How to Build a Team That Builds Great Marketing Dashboards

Ryan Chin Alight Insights, Tableau Best Practices

Want awesome-looking marketing dashboards? Then you need a rockstar analytics team that can build those dashboards. 

Right now, visualization and BI talent are in high demand, so hiring a team might feel like an impossible task, but it’s really not. You just need …

  • A clear idea of the skills you really need
  • A way to test whether job applicants have those skills
  • A process for continually building and refining your team’s skill set 

It’s the blueprint we’ve followed to recruit a group that produces dashboards that deliver powerful, in-depth insights and look amazing, too.

Set Your Objective, Define Your Skills

There’s a difference between winning teams and, uh … teams that aren’t winners yet

Winning teams have clear objectives and a strategy for accomplishing their goals. They also understand the kinds of skills necessary to reach those goals, whether that’s devastating speed or a preternatural gift for improvisation

What do you want your team to accomplish? Once you know that, you know the type of people and skills that you need to recruit. 

In our case, we want BI developers who can build marketing dashboards that are easy for clients to understand and use for making good decisions. And there are three fundamental skills that make that possible: 

  • Psychology
  • Eye for design
  • Problem-solving

Notice what isn’t on the list? A long list of technical skills and certifications. Those can be important and useful, and you probably shouldn’t hire someone who’s a completely blank slate. But ultimately, most technical skills can be taught and developed. The fundamentals are much, much more difficult to learn.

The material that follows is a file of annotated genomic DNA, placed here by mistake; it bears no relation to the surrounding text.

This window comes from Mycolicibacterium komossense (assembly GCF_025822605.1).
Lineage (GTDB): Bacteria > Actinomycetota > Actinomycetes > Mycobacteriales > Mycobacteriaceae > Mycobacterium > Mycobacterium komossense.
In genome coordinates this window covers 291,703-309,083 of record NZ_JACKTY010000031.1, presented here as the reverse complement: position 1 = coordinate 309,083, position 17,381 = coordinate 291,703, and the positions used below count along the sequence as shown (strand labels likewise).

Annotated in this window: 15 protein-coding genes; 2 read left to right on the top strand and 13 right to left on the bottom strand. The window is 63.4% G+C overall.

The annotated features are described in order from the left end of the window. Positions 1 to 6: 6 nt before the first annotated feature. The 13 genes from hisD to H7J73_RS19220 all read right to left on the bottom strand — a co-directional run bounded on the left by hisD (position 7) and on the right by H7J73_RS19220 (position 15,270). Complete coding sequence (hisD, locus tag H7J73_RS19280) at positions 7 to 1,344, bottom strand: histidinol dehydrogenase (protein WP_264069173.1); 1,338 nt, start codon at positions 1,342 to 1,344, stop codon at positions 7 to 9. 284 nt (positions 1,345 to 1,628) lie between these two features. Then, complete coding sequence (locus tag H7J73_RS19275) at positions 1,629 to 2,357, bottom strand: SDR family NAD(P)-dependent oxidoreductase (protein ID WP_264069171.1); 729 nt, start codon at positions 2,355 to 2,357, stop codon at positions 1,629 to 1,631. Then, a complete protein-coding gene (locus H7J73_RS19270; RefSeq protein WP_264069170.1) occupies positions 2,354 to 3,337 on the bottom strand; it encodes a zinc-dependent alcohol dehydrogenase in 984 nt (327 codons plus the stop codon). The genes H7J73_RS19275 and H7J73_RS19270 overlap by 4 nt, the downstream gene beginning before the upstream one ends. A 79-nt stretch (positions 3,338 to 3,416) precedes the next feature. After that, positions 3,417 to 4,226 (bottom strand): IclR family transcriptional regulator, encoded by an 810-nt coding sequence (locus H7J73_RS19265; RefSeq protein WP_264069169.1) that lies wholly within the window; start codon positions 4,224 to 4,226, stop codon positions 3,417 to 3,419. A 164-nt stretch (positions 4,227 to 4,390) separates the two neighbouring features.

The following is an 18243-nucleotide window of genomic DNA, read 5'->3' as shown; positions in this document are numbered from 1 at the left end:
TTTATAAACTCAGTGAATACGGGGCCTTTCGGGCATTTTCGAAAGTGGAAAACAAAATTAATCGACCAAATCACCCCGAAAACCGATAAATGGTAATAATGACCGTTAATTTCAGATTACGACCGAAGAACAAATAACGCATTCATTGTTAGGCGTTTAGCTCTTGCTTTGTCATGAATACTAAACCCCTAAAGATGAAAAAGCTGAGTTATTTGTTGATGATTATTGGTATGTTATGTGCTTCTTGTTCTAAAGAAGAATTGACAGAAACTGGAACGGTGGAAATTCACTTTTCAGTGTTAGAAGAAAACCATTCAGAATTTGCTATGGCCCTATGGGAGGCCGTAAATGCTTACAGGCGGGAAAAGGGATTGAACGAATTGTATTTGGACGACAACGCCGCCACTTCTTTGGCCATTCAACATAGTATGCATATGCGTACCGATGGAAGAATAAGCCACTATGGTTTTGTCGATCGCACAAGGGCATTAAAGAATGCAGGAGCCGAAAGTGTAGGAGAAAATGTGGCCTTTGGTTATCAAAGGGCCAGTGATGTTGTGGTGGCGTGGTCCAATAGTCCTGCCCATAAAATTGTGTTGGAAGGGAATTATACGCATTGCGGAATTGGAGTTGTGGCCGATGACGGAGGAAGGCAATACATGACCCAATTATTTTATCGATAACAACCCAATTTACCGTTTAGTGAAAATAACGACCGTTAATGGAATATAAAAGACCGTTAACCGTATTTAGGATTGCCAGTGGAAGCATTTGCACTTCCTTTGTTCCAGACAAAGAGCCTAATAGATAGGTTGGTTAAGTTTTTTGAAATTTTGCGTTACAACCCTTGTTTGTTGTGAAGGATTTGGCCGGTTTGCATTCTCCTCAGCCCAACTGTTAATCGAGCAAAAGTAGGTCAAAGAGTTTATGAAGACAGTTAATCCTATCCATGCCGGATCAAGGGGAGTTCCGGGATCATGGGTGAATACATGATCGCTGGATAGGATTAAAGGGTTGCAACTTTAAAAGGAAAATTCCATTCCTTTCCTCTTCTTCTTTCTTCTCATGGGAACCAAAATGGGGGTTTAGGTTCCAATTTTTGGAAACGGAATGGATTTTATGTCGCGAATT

That’s why you should keep an open mind about job applicants. When we’ve hired BI developers, most of them have fallen into one of four buckets. 

  • Experienced developers. They’ve got years of experience and have been Tableau Jedis for so long, they actually fought in the Clone Wars
  • Analysts who are new to BI. They have experience working with data, but they’re still learning how to build dashboards. 
  • Subject matter experts. People who have mastered the ins and outs of your larger industry — whether that’s finance, agriculture, retail, what have you. In Alight’s case, people with marketing backgrounds.
  • Recent graduates. They’ve built dashboards as part of class projects, but lack any professional BI experience. 

Everybody wants experienced developers — they’re awesome! These people will form the backbone of your analytics team, and that’s what you want all of your new hires to eventually become. 

But our team has added people from each of the other three categories, too, and they’ve been incredibly successful because they possess the necessary fundamentals: an understanding of user psychology, good design sense and the ability to solve problems without a ton of hand-holding. 

Design Your Assessment 

So, you’ve determined the essential skills that your analytics team should have. How can you make sure job applicants actually have the goods? 

You need to design an assessment that allows your job candidates to flex those muscles. For a lot of BI development teams, that means asking potential hires to design a dashboard — either in mockup form or inside a tool like Tableau, Google Data Studio or Power BI. 

Make a list of the specific things you want your ideal hire to be able to do. In our case, it looks something like this: 

  • Psychology 
    • Does the candidate understand who the marketing dashboard’s audience is?
    • Does the dashboard speak to the audience?
    • Did they include too much information?
    • Does their dashboard achieve the 5-1-5 rule? That is, do their reports allow a user to understand the report within five seconds, develop an actionable insight within one minute and make a business decision within five minutes?